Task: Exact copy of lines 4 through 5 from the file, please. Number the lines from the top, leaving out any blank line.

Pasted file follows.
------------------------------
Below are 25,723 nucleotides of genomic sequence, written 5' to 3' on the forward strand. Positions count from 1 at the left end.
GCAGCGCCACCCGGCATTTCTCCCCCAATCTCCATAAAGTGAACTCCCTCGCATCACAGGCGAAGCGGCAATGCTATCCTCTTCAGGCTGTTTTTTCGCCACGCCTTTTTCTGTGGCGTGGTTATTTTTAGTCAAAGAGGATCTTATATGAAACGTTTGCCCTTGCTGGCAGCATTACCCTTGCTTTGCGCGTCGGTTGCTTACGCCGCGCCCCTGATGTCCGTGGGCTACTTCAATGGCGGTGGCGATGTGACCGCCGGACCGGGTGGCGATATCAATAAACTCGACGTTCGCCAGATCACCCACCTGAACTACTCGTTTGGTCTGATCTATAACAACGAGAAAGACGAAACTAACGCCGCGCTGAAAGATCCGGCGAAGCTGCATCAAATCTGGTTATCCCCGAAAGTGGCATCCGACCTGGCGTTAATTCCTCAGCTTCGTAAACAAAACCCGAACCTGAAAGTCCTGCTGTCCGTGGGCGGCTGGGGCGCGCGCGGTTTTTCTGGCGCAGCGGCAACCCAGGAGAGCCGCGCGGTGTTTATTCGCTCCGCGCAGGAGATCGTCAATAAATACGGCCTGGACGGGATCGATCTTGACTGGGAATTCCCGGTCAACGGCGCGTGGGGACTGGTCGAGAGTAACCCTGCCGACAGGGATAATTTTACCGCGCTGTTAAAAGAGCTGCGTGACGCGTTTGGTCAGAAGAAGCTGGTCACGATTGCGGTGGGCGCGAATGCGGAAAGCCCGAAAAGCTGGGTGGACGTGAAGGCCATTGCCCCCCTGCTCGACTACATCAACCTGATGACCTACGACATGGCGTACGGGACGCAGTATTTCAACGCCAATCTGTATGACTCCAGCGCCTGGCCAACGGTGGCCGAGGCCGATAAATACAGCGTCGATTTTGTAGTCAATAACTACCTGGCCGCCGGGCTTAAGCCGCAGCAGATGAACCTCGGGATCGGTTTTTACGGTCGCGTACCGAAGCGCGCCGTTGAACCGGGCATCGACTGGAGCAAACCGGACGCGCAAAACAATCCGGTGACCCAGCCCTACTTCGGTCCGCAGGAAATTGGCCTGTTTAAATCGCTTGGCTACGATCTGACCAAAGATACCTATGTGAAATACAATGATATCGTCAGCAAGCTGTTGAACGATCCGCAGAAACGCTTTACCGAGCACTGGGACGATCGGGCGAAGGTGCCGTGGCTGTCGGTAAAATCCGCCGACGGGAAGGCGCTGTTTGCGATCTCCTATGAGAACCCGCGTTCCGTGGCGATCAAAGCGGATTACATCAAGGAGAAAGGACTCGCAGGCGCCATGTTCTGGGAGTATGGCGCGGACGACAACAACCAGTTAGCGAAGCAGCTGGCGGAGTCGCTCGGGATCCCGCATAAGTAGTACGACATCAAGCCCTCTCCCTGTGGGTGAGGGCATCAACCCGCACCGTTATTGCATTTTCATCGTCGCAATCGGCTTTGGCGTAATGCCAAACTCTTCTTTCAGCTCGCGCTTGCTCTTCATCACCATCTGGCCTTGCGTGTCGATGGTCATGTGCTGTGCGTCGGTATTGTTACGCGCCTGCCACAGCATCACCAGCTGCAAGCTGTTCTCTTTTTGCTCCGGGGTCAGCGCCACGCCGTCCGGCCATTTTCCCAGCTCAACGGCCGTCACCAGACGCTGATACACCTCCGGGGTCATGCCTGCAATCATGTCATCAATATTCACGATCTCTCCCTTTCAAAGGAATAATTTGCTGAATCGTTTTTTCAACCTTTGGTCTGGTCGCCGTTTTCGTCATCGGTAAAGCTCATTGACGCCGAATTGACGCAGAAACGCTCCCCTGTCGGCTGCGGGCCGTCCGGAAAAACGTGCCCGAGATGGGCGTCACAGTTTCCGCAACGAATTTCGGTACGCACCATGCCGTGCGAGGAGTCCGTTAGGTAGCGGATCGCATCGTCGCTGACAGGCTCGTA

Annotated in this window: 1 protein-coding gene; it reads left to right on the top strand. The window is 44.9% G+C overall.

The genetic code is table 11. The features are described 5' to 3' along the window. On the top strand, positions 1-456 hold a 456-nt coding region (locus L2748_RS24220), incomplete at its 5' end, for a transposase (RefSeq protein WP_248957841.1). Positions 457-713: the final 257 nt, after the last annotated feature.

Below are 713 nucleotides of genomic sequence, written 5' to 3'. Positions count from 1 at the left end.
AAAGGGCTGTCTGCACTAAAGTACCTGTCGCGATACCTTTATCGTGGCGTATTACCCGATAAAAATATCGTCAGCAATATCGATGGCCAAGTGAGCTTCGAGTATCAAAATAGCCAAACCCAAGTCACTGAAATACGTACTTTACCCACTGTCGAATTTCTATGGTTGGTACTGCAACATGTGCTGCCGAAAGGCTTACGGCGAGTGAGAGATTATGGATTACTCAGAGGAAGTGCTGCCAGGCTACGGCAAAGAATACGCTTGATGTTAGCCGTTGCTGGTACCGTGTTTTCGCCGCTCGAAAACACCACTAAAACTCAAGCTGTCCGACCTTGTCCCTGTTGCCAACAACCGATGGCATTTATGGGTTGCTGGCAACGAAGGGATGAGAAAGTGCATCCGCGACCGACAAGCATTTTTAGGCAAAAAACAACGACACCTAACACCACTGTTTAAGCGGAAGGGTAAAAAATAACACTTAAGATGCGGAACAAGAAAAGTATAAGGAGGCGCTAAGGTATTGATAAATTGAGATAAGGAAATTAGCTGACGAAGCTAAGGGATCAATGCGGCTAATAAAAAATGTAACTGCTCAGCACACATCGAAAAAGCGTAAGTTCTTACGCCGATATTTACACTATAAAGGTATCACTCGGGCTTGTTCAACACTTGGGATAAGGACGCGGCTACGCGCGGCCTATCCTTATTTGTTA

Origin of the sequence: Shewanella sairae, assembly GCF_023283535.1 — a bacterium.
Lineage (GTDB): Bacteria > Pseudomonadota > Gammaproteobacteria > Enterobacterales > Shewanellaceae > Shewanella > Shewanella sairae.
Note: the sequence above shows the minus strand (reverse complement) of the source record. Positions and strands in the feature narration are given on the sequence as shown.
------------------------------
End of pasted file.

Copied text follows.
The genetic code is table 11. The features are described 5' to 3' along the window. On the top strand, positions 1-456 hold a 456-nt coding region (locus L2748_RS24220), incomplete at its 5' end, for a transposase (RefSeq protein WP_248957841.1). Positions 457-713: the final 257 nt, after the last annotated feature.

Below are 713 nucleotides of genomic sequence, written 5' to 3'. Positions count from 1 at the left end.